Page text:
Gone are the days of beers served in the simple traditional pint glasses. With the wave of craft beers and micro-breweries, a whole range of beer glasses is now available for true connoisseurs of fine foam.
Each glass allows you to appreciate the complexity of the flavors of the different types of beer and to highlight their characteristics, allowing optimal tasting. Here’s which glass to use for which beer and why.

Imperial Pint Glass

Imperial Pint glass became popular in Britain in the early 20th century. It replaced the traditional ceramic, silver or pewter beer mug and was introduced to standardize the sale of beer in the country. UK law requires that a pint be sold in a 20 imperial fluid ounce (568ml) Imperial Pint glass. Order a pint in Britain or Ireland and your beer, stout, ale or lager will be served to you in one of these glasses.

American Pint glass

The American Pint glass is traditionally used in the United States to serve draft beer. Its straight edge makes it convenient for stacking, but its small size means beer can get hot in your hands if you’re standing up when drinking it. Recently in the United States the glass has given way to other rounder types due to the growing popularity of craft beer and micro-breweries. However, the reverse has happened in Europe, where stronger IPAs and craft beers are often served in the American Pint glass.

Pilsner glass

Traditionally used to serve pilsner, this glass is long and slender with a thick bottom. Its shape enhances the golden color of the beer and promotes the formation of a beautiful foam in the upper part of the glass.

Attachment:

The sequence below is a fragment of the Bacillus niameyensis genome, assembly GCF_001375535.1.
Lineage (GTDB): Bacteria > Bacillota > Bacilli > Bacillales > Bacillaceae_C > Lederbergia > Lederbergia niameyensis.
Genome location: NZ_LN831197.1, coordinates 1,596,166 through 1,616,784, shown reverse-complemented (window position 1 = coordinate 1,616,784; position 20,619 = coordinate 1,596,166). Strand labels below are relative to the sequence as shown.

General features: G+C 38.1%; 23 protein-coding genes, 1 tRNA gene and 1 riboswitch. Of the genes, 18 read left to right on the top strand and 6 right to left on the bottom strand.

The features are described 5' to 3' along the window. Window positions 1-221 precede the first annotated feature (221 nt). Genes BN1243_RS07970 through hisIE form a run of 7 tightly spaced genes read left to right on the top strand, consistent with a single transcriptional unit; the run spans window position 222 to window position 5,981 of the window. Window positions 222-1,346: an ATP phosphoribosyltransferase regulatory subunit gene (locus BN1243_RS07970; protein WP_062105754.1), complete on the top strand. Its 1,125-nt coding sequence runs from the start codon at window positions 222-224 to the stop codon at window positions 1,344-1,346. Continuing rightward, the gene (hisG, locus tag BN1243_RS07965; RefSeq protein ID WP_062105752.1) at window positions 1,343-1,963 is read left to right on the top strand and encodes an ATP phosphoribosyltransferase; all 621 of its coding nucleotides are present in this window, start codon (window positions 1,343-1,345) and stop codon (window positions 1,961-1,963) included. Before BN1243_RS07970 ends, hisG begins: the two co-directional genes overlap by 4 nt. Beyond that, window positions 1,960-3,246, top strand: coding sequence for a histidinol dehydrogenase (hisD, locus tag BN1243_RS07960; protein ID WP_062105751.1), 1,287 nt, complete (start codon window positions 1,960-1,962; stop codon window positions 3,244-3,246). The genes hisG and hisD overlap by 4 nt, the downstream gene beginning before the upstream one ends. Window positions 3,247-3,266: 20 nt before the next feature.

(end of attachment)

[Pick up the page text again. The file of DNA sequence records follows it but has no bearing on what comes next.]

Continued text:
Weizen glass

This glass is intended for serving weizenbocks, kristallweizens or ales. It is high, narrows in its lower part and widens upwards. The wide opening of the glass welcomes the thick foam that characterizes wheat beers and enhances their aroma. The slender shape of the glass helps show off the translucent, cloudy color of the beer, while the narrow bottom accommodates the wheat sediment that can be found in these beers.

Beer Mug or tankard

The beer mug, also called chope in French, was invented in the 1920s. It is a ten-sided glass with a thick bottom and a handle. The handle keeps the hand away from the glass and the beer stays cold longer. The glass is out of fashion today, but is still used in pubs and specialty bars, to serve craft ales.

Tulip glass

The tulip glass is characterized by a rounded shape that narrows at the top and then opens at the edge… like the flower from which it takes its name. It is designed to take advantage of the flavors and aromas of ales and IPA beers. The glass can be held by the foot to keep the hand away from the beer. As Scottish ales are generally stronger and more flavorful, this glass is also known as thistle glassa name inspired by that of Scotland’s national flower, the fleur-de-lis.

Goblet Glass

This chunky stemmed beer glass is for strong beers like Belgian ales, double IPAs and German bocks. This is for true beer connoisseurs! The Tumbler has a wide opening that accommodates the foam and allows you to savor the aroma of the beer. The wider body allows you to drink the beer in generous sips.

Stange glass

The tall, straight stange glass is designed to savor the flavor and aroma of beer, as it amplifies its malty and hopped taste. It emphasizes its flavor and remains a favorite of true beer connoisseurs.

Spiegelau glass

Also known as the IPA glass, it is a modern invention designed to release the complex and volatile flavors that this beer naturally gives off. Its rounded shape, the tapered top and the laser-cut edge allow excellent tasting and exalt the aromas of the beer. The grooves in the stem keep the beer aerated, allowing air to enter when the glass is tilted to drink, meaning it stays cool all the way to the bottom.

Quarter Yard Glass

This glass with wooden stand, also known as coachman’s glass, was designed for coachmen who could not leave their horses unattended and therefore had to drink their beers quickly. Today it is used in craft breweries to showcase the unusual qualities of a beer. It is also used for drinking gamesespecially by university students.

Finally, discover our infographic on beer glasses:

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